Ralph Lauren’s wearable technology packs the heat so Team USA can bring home gold

35,000 spectators are expected to attend the Olympic Opening Ceremonies this upcoming Friday at PyeongChang Olympic Stadium. Anticipation is high among athletes and attendees alike. Added to the excitement, however, are widespread concerns that the stadium – which was built without a roof and without central heating – will be too cold for the ceremony’s audience members. Team USA, fortunately, is fitted with wearable technology that will keep them warm to withstand the chilling conditions.

The $58 million main Olympic Stadium omitted a roof and central heating in its design and construction plans as a time-saving measure and because it would have been “too expensive”, according to an internal document from the Olympic organizing committee. Last November, however, six people reported getting hypothermia while attending a concert at the stadium, calling into question the location’s security and safety.

At 7 degrees Fahrenheit, the 2018 Winter Olympics is expected to be the coldest on record since 1994 when the Olympics were held in Lillehammer, Norway. Weather conditions then were at a low of 12 degrees Fahrenheit. PyeongChang is half a mile above sea level and is infamous for its biting winds originating from Siberia and the Manchurian Plain. To keep warm, Olympic organizers are providing spectators with heating pads, a blanket, and a raincoat. Polycarbonate walls will be set up along the highest points of the stadium to block wintry winds and portable gas heaters will be placed between rows to provide extra warmth.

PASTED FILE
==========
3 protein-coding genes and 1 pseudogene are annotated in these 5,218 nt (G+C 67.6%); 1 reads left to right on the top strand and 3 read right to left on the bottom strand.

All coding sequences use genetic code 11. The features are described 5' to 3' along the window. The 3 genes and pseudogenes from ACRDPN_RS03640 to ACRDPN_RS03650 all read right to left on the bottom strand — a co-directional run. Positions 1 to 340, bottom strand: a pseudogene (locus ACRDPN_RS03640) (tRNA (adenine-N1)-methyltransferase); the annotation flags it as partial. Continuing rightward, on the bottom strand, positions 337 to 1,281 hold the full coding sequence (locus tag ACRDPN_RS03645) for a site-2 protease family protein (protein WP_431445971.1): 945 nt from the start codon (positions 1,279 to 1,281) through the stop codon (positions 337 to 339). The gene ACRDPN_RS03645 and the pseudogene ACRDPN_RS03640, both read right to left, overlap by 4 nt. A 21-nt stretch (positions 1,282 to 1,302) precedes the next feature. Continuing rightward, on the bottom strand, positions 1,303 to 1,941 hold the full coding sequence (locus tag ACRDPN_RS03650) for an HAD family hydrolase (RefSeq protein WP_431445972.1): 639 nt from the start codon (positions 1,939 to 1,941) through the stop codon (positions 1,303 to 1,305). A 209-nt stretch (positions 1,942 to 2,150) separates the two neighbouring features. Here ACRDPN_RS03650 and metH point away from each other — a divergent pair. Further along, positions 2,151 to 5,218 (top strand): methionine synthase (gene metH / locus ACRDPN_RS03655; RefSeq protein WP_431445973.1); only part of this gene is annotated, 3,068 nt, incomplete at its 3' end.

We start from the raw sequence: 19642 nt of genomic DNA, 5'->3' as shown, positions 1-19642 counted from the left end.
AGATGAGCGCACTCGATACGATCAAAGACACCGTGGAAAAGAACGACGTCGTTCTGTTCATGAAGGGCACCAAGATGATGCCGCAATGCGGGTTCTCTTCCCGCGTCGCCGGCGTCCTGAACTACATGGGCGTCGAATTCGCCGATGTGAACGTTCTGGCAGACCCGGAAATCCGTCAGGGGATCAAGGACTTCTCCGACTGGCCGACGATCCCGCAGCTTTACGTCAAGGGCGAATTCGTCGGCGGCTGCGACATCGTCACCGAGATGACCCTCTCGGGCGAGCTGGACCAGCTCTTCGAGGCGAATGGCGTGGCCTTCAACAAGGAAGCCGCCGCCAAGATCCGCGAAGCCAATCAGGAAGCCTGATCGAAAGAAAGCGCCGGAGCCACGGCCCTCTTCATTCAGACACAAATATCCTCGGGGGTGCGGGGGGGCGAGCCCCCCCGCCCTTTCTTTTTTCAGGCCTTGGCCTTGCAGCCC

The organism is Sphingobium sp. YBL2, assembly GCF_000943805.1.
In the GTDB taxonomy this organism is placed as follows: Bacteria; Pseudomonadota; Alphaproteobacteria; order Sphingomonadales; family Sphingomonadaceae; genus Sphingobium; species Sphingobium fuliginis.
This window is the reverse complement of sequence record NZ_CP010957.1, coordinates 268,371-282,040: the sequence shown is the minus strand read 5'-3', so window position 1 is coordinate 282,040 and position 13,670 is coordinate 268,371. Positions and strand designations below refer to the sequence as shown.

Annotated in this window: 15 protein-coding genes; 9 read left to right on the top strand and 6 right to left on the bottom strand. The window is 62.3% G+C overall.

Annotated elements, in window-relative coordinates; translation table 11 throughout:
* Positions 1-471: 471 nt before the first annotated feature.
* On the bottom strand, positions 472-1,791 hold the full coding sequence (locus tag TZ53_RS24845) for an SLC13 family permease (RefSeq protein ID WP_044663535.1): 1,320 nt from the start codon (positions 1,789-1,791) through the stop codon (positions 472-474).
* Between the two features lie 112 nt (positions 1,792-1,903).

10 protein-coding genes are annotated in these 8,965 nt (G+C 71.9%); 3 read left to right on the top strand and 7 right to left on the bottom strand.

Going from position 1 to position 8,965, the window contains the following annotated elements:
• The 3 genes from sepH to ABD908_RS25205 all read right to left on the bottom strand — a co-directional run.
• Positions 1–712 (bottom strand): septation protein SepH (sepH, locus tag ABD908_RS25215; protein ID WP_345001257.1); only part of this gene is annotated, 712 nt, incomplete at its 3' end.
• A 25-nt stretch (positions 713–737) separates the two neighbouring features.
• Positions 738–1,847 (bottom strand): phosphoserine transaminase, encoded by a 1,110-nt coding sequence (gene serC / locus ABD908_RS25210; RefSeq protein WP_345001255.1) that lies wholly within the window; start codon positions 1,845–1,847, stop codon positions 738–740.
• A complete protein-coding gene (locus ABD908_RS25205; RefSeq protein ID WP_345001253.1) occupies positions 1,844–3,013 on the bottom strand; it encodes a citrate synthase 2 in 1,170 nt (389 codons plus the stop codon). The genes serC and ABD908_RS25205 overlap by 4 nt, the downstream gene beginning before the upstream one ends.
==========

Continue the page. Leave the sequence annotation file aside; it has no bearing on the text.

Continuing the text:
To combat the cold at the Opening Ceremonies, the American athletes will have special uniforms designed by Polo Ralph Lauren. Drawing from the American flag colors of red, white, and blue, the athletes will be fitted with heated parkas powered by a battery pack. The parkas have printed strips of electronic, heat-conducting metallic ink. Akin to an electric blanket but using ink instead of wires, the parkas generate heat from electrons travelling through the silver ink and hitting resistive carbon pads. The parkas are also water-repellant and athletes can control the temperatures of the wearable technology using three different settings. Adopting engineering principles from heated car seats, the wearable technology is more flexible and stretchy and provides up to 11 hours of heat. “We knew about the cold,” said David Lauren, chief innovation officer at Ralph Lauren, “and hit on the idea of using wearable technology to keep our athletes warm.”

Working on wearable technology that is both fashionable and functional?  Your experiments could be eligible for the R&D Tax Credit and you could receive 14% back on your expenses. To find out more, please contact a Swanson Reed R&D Specialist today or check out our free online eligibility test.

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